January 30, 2012 9 Comments
I signed up for the 2012 ING Miami Half Marathon two days after running the 2011 race. They got me with their registration blitz, where prices are ludicrously low for the first 500 registrants. Plus, my cousin Paula and I had decided to make it into a little annual family tradition. So it’s been on my calendar for an entire year, and the threepeat had finally come. Would it be uncommonly cool? Perhaps we’d get a repeat of 2010’s oppressive humidity? Maybe it would finally rain? With these uncertainties in my mind, I flew down to meet up with my mom, my aunt, cousin, and running compatriot Otter, whose medal addiction had drawn him to sunny Miami for the race’s famous spinning palm.
We were in the starting chute just minutes before race start. We had gotten emails telling us that security would be “tight” in the corrals, but that turned out to be mostly hot air. It seems no race can truly solve the problem of runners not sorting themselves correctly during the start. There are never just one or two people who settle themselves into the first corrals and walk the race. But this race, for some reason, elevates this discrepancy to an art form. No matter where you are sorted, you’ll end up weaving sideways for the first two miles, dodging fast runners and skipping past walkers.
The first mile, as usual, is mostly uphill as runners tackle the MacArthur Bridge. As I climbed upward, I felt a bit concerned. The humidity wasn’t as punishing as it was two years ago, but it certainly wasn’t as deliciously crisp as it was in 2011. Since I was expecting a slow first mile, I wasn’t surprised when I clocked an 8:27. I was somewhat relieved when I felt a heavenly breeze cutting across the top of the crest. It would accompany us for the rest of the eastward run toward Miami Beach, with palm trees to our left, enormous city-ships anchored on the right. The morning sun had yet to make its appearance, but dim shades of blue were emerging from a distant cluster of baleful rainclouds.
As I ran down the causeway, I was a bit nervous. I was definitely sweating more than usual and I could feel the heaviness of the air as I slipped through it. It didn’t help that my second mile was an 8:08. I thought I had perfected the art of running a particular pace without the aid of a watch, but Miami’s conditions had thrown off my talent. I thought I was running a 7:40, not an 8:08. It’s rarely comforting when your perceived exertion is much higher than your actual output. It instantly puts doubts in your mind and the psychosomatic effects can compound.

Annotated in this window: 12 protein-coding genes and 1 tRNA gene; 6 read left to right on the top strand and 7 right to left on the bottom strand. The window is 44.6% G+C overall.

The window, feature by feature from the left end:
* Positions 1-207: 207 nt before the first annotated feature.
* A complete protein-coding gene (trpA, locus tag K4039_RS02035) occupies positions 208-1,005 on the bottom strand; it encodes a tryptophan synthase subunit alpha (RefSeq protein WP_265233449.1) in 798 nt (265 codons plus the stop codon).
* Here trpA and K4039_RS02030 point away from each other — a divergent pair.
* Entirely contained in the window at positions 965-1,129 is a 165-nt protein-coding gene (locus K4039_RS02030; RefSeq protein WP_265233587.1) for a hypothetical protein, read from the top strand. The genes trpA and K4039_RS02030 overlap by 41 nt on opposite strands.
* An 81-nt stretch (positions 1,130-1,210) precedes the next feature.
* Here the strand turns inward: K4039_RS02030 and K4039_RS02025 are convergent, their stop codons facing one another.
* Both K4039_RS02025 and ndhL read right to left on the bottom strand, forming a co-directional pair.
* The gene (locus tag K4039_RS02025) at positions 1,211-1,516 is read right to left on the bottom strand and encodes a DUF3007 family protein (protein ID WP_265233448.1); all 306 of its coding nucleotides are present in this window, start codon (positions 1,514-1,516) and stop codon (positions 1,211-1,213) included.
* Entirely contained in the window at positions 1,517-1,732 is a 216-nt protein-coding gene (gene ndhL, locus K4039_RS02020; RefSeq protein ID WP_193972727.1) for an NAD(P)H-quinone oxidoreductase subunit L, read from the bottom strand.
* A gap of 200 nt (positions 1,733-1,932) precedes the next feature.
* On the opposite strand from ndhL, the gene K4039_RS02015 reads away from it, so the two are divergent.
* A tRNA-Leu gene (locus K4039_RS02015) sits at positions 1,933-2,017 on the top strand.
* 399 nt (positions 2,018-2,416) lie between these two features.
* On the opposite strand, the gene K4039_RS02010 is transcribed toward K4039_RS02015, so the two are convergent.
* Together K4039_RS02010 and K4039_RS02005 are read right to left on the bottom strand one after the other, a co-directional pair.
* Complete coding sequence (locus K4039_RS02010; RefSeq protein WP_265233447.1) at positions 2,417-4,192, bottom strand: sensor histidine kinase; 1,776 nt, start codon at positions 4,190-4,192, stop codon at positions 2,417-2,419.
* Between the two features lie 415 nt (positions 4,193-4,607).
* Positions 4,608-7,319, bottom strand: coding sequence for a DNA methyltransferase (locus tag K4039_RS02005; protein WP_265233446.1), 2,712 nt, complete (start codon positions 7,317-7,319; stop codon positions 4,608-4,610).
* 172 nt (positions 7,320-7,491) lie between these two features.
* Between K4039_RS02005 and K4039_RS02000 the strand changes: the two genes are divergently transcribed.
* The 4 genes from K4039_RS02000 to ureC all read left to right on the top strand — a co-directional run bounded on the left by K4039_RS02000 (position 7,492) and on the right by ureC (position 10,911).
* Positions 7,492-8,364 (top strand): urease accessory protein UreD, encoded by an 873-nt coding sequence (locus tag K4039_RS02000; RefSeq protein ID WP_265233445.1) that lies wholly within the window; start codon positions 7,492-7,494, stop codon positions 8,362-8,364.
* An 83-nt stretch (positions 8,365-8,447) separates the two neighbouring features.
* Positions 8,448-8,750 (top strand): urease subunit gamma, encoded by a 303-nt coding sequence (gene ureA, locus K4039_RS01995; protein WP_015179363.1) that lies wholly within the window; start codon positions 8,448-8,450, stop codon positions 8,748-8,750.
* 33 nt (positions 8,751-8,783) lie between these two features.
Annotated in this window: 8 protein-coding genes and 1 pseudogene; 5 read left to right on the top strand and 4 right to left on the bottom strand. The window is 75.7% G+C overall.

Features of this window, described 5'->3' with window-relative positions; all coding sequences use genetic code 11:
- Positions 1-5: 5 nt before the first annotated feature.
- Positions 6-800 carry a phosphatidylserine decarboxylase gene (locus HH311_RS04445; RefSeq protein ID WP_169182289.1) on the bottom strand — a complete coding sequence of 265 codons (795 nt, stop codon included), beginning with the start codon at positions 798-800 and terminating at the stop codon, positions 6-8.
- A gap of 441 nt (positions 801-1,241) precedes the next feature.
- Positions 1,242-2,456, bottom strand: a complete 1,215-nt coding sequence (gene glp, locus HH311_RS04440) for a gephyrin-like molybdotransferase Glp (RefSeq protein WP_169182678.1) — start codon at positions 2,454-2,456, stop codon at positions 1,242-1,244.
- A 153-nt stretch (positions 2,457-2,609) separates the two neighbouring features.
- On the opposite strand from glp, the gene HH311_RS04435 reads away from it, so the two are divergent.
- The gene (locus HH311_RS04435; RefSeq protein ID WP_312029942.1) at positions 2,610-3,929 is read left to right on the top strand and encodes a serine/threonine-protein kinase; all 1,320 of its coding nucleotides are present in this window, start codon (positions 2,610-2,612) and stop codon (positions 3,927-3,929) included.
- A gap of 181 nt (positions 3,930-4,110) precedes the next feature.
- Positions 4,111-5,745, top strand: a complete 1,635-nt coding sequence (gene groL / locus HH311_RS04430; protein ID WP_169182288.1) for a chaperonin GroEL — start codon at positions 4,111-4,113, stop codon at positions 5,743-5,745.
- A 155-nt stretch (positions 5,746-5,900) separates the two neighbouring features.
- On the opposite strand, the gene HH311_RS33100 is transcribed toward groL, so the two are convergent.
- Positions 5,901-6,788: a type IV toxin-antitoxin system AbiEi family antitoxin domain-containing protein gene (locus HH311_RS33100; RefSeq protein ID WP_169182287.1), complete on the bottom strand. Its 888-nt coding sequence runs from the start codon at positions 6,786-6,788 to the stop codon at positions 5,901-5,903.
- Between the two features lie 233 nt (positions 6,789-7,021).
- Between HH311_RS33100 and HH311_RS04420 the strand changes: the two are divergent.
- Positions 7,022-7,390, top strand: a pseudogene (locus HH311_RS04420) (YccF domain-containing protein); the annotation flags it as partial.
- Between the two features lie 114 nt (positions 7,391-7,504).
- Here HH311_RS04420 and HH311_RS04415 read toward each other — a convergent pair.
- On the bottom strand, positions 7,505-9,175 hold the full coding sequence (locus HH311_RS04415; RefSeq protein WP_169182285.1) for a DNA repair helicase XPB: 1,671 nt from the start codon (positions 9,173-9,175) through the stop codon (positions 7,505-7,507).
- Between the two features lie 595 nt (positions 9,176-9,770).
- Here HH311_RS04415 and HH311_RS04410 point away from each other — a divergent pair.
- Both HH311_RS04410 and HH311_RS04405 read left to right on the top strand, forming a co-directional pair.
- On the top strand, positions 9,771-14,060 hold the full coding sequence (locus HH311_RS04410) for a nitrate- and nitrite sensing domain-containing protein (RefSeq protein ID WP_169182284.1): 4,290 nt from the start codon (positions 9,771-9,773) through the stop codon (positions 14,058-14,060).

In spite of that moment of frustration, I still felt motivated to pick up the pace. Once I reached the first water station around mile 3, I logged a validating 7:32 split. But I was almost completely drenched in sweat, which is not a good sign so early in the race. At that point, I knew I had to make a choice. Do I scale it back and run more slowly to avoid an ugly finish, or be an idiot and keep running like this until I blow up? I knew what could happen when the humidity climbs and hubris takes over. But the soaking wet shirt aside, I felt great. Should I abandon all conservatism and just go hard to test my limits, or play it safe and just enjoy the race? The next two splits would answer these questions.
Mile 4: 7:47
Mile 5: 6:56
Despite water stations being too crowded and chaotic, I blazed through South Beach. It definitely helped that I started singing Yellowcard’s “Ocean Avenue” along Ocean Drive. I remembered, with little fondness, the first time I ran down this particular section of the race. As iconic and beautiful as it is, I couldn’t enjoy it because I was already heaving and struggling to move forward. But even my daring confidence wasn’t enough to keep my pace consistent after I saw that 6:56 split. I made a conscious decision then to slow down a bit because no amount of determination would keep that suicidal pace for another seven miles.
And so the game was on. In most races, there is always a tacit fear of bonking, but you don’t entertain it until it’s inevitable. This time, I was almost embracing the bonk, expecting it to show its dreadful face. I therefore had to put in enough punishment early on to give myself a cushion at the end. Ask any long distance runner and they will tell you that is a terrible idea. Negative splits are the building blocks of a successful race strategy, not going hard at the beginning. But there was a stranger running in my stead today, and he didn’t care. The new mantra was, Can I run another mile at this pace? Just one more mile?
Mile 6: 7:35
Mile 7: 7:29
Alright, I thought. I can still do this for awhile. I was having to brush sweat off my eyebrows more often than I would like, but I somehow kept up the pace. Water stations were no longer as messy as the first three were, mostly because the pack had thinned considerably. Now that the race had ballooned to over 20,000 runners, it was imperative that the organization improve their early water stations. Since the course is a circuit, runners are usually making left turns, so they’re mostly on the left side of the street. However, the first two water stations were on the right side. It’s therefore expected that everyone will dash right, get water, and then dash back left. This could be solved by adding an extra water station on the left side, which is common in most races of this size.